I-TEAM: Presumed innocent, but jail could have been his death sentence
AUGUSTA, Ga. (WRDW/WAGT) - The I-Team continues its investigation into serious system failures at the Richmond County Jail. Monday, we introduced you to Lendon Stephens. He died just before his bond hearing. His death was ruled a homicide, and for more than three years, his family was in the dark about what happened.
Our I-Team went to work, and what we found could expose a system breakdown.
Again, this is the county jail. It is not a prison.
On a typical day, it houses about 1,000 people. Around 60 percent are considered non-violent. You might even know someone who’s been there for something minor, but our I-Team uncovered a major problem. More than a dozen people missed what even the CDC calls “classic warning signs of a health crisis.”
As Lendon Stephens was preparing to defend himself in court, he told friends and family he was also defending himself in jail.
Caller: “You been fighting in there?”
Lendon Stephens: “Yeah.”
Caller: “Who you fighting in there?”
Lendon Stephens: “Nobody major. You have to protect yourself.”
The day after he made that very call, Lendon was found dead in his cell.
The medical examiner ruled his death a homicide, specifically “head trauma” after a “physical altercation.” For the last five days of his life, maybe even 20, records show the 26-year-old father had been slowly dying from a bran bleed that no one with authority to help him ever caught.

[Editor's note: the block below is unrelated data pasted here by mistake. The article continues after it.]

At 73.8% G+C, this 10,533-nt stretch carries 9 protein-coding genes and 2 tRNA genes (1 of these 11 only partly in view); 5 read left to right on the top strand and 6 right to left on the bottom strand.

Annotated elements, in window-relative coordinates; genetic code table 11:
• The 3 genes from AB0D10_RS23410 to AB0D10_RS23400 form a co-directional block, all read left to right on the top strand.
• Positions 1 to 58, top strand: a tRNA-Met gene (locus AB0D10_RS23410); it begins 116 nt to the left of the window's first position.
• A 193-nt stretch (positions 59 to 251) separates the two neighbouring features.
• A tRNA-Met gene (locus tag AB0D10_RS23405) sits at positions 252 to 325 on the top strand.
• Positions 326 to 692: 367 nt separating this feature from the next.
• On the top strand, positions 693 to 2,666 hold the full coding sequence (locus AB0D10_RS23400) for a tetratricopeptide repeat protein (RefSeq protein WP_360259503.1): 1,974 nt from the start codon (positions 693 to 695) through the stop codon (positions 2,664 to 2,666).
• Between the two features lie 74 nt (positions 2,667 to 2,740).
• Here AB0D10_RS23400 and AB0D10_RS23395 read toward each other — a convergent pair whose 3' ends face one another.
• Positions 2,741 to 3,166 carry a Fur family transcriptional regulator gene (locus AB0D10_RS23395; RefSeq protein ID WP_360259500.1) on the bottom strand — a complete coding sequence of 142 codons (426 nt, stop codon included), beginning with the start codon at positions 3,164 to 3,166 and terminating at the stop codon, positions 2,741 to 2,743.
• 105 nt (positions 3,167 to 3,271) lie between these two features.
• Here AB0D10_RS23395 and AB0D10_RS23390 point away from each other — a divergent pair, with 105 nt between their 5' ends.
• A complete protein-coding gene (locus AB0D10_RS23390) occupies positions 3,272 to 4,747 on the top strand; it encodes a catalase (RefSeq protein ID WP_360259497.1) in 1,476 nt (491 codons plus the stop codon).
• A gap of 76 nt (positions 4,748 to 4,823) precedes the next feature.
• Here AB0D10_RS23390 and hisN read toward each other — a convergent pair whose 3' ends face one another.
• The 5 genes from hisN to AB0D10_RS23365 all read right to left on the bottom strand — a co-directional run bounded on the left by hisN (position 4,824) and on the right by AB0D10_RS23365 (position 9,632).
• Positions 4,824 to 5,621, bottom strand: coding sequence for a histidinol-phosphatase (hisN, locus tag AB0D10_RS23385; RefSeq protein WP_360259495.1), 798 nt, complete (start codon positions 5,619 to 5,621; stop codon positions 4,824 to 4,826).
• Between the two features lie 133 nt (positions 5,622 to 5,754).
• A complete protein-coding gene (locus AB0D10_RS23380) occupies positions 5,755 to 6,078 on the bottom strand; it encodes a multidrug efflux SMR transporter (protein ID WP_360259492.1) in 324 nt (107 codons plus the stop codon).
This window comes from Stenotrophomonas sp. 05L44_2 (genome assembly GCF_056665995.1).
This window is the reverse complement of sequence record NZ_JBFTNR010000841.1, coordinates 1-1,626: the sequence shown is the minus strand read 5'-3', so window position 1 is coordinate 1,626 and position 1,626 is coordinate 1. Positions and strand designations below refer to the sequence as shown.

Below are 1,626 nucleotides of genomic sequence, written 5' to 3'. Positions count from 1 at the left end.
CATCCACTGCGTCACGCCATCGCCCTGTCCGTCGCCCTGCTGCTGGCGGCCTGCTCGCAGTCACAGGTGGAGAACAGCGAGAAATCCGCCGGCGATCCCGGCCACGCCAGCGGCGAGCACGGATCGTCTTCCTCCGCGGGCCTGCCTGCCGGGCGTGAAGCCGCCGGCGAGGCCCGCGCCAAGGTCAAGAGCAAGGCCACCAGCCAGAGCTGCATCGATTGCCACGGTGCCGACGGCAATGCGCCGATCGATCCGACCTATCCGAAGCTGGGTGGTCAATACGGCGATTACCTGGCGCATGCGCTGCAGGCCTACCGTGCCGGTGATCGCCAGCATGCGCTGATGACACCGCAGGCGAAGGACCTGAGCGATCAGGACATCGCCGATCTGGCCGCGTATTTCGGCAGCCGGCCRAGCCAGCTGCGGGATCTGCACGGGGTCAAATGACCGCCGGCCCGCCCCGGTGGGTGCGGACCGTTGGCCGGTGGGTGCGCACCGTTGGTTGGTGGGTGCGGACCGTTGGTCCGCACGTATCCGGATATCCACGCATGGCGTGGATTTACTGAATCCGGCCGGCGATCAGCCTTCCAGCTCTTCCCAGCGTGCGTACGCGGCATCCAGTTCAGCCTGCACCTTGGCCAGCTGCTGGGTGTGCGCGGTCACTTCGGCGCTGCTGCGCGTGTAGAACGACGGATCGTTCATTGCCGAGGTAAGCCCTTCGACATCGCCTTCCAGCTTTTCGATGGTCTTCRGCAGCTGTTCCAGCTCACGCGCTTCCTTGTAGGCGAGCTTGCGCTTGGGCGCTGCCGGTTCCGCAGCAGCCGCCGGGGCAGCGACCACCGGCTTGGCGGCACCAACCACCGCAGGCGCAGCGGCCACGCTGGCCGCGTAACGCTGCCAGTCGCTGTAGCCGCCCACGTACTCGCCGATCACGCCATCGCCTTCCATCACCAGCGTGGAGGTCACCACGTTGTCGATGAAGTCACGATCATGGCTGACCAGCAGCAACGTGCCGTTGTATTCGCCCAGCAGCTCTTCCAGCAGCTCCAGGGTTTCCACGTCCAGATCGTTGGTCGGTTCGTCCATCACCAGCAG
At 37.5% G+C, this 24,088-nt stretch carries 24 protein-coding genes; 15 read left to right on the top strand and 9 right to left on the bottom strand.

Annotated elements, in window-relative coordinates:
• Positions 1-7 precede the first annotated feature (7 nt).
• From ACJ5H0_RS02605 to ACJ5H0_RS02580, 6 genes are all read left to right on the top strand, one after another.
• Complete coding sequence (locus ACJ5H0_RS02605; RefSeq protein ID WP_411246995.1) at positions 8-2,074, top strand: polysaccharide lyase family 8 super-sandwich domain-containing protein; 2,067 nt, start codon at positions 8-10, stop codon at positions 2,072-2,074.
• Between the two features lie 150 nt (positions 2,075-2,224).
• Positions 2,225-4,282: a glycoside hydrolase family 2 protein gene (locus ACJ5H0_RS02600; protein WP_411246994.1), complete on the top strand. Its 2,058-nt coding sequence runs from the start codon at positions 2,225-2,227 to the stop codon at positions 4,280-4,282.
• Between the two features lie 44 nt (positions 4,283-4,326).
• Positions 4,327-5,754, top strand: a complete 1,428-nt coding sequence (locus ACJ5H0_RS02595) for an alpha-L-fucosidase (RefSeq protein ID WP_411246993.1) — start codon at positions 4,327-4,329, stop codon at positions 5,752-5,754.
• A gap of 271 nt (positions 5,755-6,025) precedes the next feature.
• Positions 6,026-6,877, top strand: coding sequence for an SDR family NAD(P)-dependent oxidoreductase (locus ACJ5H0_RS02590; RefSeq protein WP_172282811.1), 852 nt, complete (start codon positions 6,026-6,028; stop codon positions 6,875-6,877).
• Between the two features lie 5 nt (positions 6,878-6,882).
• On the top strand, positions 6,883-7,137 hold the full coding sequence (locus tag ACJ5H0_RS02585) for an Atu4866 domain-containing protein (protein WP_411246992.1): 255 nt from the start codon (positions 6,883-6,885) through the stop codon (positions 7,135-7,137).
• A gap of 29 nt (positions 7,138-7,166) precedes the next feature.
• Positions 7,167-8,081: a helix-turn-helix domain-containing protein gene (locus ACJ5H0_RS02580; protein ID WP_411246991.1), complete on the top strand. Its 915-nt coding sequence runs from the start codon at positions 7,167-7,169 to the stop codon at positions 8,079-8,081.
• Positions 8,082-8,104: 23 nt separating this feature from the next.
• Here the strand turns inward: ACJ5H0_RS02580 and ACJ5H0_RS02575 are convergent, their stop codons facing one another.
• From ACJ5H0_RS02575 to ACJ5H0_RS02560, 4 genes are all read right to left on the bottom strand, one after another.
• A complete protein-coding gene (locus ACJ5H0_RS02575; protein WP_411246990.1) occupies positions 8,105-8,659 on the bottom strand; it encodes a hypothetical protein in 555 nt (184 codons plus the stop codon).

The autopsy specifically references a fight in jail 13 days before he died. The I-Team obtained a video that shows Lendon by a jail phone. He is hit repeatedly and falls to the ground. Then, he sustains even more blows to the head. Lendon never throws a single punch.
The I-Team spent weeks combing through the case and found warning signs of a brain injury throughout the file. We pieced together a timeline of the last 18 hours of his life and find the first failure at 1 a.m. on February 22, 2018. Documents show one person made one decision about his health.
Not a doctor.
Not a nurse.
A deputy decided Lendon Stephens was “faking a seizure.” Cellmates later told the GBI they cried out for help. Our I-Team listened to recordings of interviews where witnesses say they knew something was very wrong with Stephens.
Cellmate: “He’s turning purple, bro!”
Instead of getting him medical attention, the jailer cuffed him and took him to another cell to await a disciplinary hearing.
1:15 p.m. -- Six and a half hours before he’s found dead, a different deputy reports Lendon is “responsive but acting strange.”
15 minutes later at 1:30 p.m., documents show he’s “unresponsive. Nurses arrive with oxygen and an AED, but staff is able to help him sit up. He doesn’t have any clothes on.
A different deputy reports he’s “picking at imaginary things on the ground and pretending to eat them.”
1:47 p.m. -- A nurse notes he “had his eyes closed and he was bouncing on the table as if he were listening to music. Patient looked disheveled. I state there is a knot on his head.” She tells two others in the room, “there is not a referral for mental health, and he had no history.” Despite her concerns the DON, or director of nursing, determined “mental health should take over.”